Tuesday, November 29, 2011

To tell or not to tell

In my experience, most of the people don't care how difficult it maybe for you to live. We have all become insensitive to each other perhaps. And perhaps we all have our own set of woes to deal with on a daily basis. There is no space for others.

I've gone through phases in my life. When I was younger, people would think I fake it and they wouldn't believe I had a problem, because I was better at academics, my vision in the better eye was still 6/24 then. And usually there was never any problem with familiar places. I used to find it difficult to tell strangers (at fastfood counters or bakeries) that I cannot read the menu or tell the name of what I want. Five years back I had travelled for 30 days across Northern Europe alone with a zoom camera as my only aid. I didn't ask people for help then.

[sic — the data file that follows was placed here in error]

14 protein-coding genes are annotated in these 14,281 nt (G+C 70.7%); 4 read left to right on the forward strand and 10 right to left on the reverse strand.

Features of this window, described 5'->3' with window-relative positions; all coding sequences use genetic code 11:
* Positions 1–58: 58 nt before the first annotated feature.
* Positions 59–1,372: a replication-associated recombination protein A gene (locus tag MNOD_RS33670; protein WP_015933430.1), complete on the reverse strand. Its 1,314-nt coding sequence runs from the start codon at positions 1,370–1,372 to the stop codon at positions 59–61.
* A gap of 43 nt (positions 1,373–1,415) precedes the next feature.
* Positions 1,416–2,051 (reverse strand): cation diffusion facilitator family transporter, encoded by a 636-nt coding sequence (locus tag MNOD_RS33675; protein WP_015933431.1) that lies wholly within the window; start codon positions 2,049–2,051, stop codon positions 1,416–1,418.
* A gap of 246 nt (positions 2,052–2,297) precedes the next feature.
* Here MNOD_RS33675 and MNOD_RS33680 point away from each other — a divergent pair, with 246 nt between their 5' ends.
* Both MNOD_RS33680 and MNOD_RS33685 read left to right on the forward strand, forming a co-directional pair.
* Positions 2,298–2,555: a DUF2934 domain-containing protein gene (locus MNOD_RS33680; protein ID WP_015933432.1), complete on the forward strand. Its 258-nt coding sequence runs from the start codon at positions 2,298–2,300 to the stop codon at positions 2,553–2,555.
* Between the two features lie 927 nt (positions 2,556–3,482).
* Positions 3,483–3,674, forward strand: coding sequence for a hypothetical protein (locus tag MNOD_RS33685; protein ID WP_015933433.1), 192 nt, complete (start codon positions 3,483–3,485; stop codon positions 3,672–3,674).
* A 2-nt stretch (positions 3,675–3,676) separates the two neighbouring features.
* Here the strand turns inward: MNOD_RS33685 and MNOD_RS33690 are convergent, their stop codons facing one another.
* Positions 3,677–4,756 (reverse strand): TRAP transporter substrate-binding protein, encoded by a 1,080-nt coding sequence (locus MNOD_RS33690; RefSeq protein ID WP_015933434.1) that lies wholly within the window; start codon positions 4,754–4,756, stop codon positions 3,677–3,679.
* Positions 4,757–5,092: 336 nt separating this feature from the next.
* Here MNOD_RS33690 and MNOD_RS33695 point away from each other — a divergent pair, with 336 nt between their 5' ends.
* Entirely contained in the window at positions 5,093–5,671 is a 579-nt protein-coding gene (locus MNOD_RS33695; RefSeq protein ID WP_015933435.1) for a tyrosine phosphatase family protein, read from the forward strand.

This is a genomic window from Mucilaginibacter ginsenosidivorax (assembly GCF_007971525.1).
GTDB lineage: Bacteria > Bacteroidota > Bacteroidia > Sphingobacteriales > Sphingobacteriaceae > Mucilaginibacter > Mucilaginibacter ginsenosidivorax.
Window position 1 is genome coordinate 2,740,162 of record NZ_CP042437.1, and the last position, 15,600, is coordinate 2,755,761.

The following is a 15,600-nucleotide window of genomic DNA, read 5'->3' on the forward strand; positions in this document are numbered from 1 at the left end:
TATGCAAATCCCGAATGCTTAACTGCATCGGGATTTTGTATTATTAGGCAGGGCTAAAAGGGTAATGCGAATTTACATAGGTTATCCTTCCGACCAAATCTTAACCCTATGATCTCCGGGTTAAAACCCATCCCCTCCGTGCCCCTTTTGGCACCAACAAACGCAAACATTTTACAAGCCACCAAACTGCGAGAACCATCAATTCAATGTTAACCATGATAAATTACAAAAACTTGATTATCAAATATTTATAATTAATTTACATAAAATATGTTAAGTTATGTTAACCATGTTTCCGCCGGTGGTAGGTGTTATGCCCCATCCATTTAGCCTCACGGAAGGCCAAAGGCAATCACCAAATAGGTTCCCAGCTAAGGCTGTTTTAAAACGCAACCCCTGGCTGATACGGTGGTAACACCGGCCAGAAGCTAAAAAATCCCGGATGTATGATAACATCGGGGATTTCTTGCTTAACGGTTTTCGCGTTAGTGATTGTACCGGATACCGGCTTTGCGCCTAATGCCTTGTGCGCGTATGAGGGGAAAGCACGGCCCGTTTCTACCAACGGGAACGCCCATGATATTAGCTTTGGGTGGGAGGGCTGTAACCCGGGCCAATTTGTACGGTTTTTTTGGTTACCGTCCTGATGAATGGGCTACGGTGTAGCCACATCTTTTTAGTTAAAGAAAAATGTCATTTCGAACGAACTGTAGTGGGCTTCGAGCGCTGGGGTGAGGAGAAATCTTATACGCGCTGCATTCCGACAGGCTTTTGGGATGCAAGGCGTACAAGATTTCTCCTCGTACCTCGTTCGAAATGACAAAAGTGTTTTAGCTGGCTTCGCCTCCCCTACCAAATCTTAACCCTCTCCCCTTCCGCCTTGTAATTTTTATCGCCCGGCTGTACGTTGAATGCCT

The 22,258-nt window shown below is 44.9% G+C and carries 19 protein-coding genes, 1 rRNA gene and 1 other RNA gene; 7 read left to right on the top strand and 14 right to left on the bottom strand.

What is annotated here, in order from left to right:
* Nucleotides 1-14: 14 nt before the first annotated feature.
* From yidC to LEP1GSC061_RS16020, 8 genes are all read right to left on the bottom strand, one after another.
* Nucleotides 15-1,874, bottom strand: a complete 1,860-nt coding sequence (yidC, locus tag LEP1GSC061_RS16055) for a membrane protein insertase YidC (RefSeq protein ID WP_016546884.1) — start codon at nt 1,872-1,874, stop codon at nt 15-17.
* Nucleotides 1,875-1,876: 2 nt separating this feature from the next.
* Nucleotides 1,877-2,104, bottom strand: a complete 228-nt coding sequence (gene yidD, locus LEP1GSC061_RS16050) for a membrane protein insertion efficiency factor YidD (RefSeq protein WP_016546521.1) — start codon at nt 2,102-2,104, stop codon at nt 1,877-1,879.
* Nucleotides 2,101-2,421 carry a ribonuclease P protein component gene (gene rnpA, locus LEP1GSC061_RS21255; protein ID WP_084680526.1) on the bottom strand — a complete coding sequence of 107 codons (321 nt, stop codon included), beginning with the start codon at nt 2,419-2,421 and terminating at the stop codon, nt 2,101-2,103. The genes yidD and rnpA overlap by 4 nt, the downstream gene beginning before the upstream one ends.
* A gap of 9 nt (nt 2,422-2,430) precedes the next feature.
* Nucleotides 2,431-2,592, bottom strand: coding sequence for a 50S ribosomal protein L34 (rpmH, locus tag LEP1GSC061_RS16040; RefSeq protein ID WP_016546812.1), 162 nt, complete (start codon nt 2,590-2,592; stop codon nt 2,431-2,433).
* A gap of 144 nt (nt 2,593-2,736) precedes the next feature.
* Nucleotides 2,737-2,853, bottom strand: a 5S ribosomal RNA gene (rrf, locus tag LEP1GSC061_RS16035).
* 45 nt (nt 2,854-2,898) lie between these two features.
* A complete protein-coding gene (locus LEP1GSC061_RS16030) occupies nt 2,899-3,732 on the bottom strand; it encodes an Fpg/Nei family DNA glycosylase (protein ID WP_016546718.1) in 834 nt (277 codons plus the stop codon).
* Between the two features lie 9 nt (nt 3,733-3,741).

Now I do not hesitate in telling people I've an eye problem and if they could help in reading out the menu, bus number, sign board etc. Although, I only talk about it if it is realy necessary. For e.g. at a department store, I prefer to be independent. I end up walking a lot if I am visiting a supermarket for the first time but once familiar I know where to pick what from. In case I need to buy a new product, I google the image to know what I need to look for. I'm really scared of cursive font and/or 20 page menus or the ones where the paper/font contrast is not good. In case I am not carrying magnifier, I ask them their best dishes out of starters/main course etc.

At Work

Personally, I feel you should never disclose completely about the progressive nature of your disability in a job interview or even later until you are sure that people will accept it and not create problems for you. You can state that you have low vision if you feel you would require your employer to purchase lowvisual aids for you (Screen magnifier/reader). If you can rely on windows accessibility, then you don't even need to mention low vision.

No one understands what it is to see like we see. Just like I can never fully fathom what kind of perception of the world a blind person has.